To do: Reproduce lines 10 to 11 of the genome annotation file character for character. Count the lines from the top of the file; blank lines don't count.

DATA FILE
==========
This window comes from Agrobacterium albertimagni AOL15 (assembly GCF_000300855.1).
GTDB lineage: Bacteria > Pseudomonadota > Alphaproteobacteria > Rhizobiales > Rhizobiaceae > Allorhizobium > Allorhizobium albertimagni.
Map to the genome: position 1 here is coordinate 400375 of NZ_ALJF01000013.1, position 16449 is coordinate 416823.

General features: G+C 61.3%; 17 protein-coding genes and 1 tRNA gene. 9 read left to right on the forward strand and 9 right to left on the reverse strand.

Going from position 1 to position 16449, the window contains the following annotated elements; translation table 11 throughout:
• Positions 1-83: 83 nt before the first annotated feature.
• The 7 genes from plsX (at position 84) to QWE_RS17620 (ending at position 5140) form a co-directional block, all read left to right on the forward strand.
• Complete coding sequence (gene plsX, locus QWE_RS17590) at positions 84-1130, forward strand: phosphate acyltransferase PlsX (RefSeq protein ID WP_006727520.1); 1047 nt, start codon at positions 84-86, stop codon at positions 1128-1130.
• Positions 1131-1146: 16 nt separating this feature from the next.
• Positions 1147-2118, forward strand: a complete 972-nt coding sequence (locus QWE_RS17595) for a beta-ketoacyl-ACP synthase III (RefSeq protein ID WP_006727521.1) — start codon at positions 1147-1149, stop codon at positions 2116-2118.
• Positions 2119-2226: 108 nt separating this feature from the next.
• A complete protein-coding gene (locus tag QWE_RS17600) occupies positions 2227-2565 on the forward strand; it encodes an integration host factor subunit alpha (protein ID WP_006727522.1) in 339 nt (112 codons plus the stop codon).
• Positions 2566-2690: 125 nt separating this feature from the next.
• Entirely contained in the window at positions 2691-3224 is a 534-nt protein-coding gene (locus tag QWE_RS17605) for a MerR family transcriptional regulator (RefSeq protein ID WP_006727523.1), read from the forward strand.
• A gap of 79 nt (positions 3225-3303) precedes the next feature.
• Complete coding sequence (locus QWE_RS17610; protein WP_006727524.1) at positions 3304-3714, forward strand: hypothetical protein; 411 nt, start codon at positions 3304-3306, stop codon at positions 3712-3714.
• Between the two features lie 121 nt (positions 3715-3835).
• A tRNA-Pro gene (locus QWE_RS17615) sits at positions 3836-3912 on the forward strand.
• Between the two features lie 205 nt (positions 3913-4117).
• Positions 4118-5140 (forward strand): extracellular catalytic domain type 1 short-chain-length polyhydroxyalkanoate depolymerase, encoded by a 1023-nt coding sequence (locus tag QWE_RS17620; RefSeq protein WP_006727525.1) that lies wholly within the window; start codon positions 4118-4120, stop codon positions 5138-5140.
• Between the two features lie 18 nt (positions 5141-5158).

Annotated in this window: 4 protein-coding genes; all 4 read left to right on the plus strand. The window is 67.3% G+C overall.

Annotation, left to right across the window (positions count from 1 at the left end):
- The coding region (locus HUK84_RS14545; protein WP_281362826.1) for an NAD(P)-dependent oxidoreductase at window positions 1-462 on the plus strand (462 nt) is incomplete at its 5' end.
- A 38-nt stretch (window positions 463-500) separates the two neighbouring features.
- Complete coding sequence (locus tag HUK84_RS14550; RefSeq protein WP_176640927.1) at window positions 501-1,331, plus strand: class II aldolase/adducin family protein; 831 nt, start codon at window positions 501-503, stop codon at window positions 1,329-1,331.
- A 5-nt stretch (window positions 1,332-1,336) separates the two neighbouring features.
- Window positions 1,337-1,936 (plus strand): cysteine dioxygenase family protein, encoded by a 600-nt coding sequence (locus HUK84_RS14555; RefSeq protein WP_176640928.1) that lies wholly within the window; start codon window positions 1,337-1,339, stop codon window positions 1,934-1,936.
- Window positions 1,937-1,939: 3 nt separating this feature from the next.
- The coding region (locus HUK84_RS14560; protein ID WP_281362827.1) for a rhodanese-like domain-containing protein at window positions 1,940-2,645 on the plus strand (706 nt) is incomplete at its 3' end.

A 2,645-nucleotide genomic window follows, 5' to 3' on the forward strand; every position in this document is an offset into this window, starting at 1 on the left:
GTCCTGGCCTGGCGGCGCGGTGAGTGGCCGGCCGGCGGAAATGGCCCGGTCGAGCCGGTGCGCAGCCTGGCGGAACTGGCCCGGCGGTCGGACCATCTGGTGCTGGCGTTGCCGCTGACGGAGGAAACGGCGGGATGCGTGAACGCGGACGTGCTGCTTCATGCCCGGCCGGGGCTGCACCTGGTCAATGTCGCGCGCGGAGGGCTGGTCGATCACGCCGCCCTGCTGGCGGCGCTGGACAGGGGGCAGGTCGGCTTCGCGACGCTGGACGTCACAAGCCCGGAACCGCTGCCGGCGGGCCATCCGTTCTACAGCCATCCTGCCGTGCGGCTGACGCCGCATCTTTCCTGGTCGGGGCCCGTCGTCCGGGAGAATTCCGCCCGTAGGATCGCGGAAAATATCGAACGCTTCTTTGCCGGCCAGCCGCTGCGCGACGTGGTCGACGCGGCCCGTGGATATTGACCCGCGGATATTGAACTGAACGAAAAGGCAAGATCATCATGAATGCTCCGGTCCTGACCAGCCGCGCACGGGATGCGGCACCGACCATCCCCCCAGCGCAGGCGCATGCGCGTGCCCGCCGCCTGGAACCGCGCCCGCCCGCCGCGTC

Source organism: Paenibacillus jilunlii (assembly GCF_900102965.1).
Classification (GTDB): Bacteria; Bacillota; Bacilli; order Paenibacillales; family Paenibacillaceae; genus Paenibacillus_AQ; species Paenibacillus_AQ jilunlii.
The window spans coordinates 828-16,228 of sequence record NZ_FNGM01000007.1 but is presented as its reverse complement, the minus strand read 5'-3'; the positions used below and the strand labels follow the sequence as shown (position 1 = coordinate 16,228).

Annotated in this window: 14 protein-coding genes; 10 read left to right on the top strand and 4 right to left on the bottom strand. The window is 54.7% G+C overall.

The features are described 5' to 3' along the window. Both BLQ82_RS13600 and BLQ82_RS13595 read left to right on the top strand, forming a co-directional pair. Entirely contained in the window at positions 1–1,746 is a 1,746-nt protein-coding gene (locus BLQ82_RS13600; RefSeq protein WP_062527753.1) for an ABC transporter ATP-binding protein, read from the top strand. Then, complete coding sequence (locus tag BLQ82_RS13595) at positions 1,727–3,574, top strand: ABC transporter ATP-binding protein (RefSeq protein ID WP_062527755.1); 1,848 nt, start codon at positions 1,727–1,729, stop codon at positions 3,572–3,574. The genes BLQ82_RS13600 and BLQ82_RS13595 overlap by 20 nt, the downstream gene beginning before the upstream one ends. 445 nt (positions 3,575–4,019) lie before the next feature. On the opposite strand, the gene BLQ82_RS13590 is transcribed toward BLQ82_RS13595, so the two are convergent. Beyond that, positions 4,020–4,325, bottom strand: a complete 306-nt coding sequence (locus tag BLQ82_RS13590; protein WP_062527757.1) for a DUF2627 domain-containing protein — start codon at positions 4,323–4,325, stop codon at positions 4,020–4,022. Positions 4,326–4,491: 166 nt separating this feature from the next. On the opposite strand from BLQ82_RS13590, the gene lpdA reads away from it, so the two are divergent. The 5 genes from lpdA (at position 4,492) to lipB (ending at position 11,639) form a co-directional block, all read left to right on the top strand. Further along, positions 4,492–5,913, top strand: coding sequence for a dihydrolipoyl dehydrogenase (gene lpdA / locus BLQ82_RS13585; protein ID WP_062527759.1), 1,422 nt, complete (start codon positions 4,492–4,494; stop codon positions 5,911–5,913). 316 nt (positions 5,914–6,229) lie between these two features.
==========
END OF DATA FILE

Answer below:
• Positions 1147-2118, forward strand: a complete 972-nt coding sequence (locus QWE_RS17595) for a beta-ketoacyl-ACP synthase III (RefSeq protein ID WP_006727521.1) — start codon at positions 1147-1149, stop codon at positions 2116-2118.
• Positions 2119-2226: 108 nt separating this feature from the next.